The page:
In addition to whatever human errors catalyze such events, weather and air traffic control, to name two other factors, can lend a hand in getting from point A to, as it were, point C. In the case of that DC-10 finding its way to Belgium instead of Germany, a confusing string of foul-ups caused controllers essentially to lead the plane astray. By the time the crew realized it was being vectored to the wrong country, they decided to land at Brussels rather than have to recalculate fuel reserves and orchestrate a last-second re-routing. In the end, it was safer to land in Brussels than Frankfurt.
At the same time, yes, pilots cleared for what we call a "visual approach," a procedure used with fair routine when sky conditions permit, will merely eyeball an airport through the windshield and report "field in sight," to air traffic control.
Descending toward Rapid City, the Northwest crew was flying a so-called VOR (very high frequency omnidirectional range) approach, a fair weather, non-precision-instrument procedure designed to guide aircraft toward the general vicinity of the runway, if not to the very threshold as with more accurate ILS (instrument landing system) approaches. Sixteen miles out, they'd intercepted the inbound course and began tracking it toward the airport. Emerging below a layer of clouds, they identified what was believed to be the correct runway and configured their jet for landing. What they'd seen, of course, was Ellsworth, its runway sharing an almost identical alignment with the intended strip at Rapid City, still about six miles away.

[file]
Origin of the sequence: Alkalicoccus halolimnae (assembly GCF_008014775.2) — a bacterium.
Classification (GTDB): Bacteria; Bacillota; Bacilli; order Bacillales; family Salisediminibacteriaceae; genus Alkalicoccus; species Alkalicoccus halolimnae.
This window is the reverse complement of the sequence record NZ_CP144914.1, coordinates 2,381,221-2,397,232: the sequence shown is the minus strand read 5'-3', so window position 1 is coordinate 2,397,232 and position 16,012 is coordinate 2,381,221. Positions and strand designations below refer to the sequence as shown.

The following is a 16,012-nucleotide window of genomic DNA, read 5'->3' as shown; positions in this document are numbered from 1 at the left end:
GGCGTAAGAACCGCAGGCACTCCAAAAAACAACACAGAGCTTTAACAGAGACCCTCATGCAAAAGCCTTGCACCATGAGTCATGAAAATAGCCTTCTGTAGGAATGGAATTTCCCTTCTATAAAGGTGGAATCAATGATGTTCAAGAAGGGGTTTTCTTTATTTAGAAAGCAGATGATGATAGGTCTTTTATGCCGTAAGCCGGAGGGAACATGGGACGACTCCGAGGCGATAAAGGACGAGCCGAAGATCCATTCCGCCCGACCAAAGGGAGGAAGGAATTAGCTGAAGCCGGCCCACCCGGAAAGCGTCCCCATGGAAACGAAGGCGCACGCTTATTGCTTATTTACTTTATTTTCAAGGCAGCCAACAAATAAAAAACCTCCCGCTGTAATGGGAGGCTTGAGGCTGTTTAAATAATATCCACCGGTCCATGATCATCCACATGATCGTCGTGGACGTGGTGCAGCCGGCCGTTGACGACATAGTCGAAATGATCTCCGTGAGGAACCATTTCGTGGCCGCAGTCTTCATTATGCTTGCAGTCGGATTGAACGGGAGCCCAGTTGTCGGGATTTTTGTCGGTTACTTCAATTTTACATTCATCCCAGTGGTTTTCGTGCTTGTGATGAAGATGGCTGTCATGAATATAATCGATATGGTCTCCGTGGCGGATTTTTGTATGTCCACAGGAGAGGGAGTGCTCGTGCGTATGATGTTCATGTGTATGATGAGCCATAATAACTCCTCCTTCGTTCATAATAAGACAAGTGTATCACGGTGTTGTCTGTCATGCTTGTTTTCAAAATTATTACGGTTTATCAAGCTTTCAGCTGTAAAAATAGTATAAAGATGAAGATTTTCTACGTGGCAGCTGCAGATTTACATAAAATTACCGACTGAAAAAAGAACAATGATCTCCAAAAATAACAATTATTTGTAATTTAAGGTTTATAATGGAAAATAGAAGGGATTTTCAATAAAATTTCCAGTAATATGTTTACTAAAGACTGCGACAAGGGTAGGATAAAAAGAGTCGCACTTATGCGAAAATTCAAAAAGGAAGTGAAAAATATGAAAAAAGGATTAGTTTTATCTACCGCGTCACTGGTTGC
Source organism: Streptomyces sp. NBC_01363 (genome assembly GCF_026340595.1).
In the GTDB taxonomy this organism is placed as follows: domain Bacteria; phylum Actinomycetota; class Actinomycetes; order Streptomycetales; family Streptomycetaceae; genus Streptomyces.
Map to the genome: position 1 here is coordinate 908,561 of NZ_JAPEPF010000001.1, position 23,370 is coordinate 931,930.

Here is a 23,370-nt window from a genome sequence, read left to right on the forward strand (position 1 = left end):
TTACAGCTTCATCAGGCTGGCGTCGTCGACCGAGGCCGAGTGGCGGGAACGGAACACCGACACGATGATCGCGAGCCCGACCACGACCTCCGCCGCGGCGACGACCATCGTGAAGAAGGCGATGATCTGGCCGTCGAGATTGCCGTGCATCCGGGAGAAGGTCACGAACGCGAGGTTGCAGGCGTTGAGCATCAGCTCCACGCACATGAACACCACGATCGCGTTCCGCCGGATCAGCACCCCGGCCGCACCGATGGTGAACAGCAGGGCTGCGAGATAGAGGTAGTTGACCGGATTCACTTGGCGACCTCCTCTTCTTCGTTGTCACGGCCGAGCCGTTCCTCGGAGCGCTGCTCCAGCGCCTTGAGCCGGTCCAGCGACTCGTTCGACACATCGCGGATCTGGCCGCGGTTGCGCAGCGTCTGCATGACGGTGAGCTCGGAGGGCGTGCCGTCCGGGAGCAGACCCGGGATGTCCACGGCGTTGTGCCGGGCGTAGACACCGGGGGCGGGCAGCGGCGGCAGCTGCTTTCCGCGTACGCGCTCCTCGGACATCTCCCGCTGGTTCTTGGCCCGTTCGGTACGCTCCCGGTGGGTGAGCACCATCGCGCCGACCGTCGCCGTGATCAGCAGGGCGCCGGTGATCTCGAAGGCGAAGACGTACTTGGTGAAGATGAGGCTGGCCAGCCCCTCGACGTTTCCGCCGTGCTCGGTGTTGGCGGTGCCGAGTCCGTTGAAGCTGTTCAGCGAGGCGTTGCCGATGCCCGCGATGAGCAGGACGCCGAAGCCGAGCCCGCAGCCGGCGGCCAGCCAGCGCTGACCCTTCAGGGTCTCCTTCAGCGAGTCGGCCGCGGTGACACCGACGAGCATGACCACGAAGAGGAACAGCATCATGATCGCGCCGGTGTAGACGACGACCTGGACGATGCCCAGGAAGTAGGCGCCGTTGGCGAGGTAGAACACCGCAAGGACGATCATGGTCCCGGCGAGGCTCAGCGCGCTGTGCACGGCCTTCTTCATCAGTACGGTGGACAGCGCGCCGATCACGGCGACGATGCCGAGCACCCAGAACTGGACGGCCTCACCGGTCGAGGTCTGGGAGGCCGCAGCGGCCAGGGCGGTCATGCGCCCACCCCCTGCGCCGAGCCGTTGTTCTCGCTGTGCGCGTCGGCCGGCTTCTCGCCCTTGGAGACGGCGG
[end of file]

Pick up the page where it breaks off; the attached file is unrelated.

The carrier refuses to comment on who or what may have been responsible for the Ellsworth touchdown, and is keeping mum on everything from the pilots' names to their levels of experience. This is neither surprising nor unfair, and it's any investigator's policy to refrain from passing judgment when events are fresh and particulars still unknown. This is a business where the determined causes of accidents and incidents rarely conform to the earliest suppositions and theories.